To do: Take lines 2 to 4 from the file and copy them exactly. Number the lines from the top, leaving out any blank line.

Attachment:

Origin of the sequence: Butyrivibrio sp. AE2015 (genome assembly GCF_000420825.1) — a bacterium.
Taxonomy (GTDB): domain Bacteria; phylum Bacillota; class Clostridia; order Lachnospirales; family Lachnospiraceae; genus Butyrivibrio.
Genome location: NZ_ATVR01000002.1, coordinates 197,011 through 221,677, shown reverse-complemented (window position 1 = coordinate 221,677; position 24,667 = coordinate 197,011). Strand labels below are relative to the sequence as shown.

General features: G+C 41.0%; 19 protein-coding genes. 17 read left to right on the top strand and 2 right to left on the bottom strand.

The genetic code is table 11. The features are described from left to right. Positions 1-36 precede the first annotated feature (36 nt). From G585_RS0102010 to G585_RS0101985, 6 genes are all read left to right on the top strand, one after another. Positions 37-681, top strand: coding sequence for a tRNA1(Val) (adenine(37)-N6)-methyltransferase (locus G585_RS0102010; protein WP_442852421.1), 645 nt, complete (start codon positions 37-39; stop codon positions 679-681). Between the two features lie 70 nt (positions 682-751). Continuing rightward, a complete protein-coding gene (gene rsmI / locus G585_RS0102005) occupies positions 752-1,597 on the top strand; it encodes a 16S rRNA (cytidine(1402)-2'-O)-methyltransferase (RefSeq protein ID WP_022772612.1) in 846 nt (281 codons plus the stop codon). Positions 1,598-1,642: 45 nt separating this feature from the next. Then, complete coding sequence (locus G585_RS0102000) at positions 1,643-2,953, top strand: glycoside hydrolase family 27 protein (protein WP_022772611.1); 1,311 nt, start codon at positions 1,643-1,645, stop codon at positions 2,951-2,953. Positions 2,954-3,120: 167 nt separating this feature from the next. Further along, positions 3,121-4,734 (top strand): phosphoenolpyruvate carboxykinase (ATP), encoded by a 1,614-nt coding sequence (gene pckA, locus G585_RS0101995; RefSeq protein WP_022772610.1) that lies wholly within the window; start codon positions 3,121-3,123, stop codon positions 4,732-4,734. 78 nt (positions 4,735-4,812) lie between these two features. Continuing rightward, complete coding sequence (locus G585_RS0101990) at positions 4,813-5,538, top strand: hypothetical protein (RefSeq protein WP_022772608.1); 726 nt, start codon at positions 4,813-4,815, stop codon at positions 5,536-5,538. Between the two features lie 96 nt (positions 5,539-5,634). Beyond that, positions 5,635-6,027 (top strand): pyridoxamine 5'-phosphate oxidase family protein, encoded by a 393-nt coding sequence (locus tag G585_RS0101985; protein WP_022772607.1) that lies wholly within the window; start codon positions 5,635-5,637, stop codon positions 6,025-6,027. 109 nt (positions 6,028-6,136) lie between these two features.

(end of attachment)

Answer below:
Taxonomy (GTDB): domain Bacteria; phylum Bacillota; class Clostridia; order Lachnospirales; family Lachnospiraceae; genus Butyrivibrio.
Genome location: NZ_ATVR01000002.1, coordinates 197,011 through 221,677, shown reverse-complemented (window position 1 = coordinate 221,677; position 24,667 = coordinate 197,011). Strand labels below are relative to the sequence as shown.

General features: G+C 41.0%; 19 protein-coding genes. 17 read left to right on the top strand and 2 right to left on the bottom strand.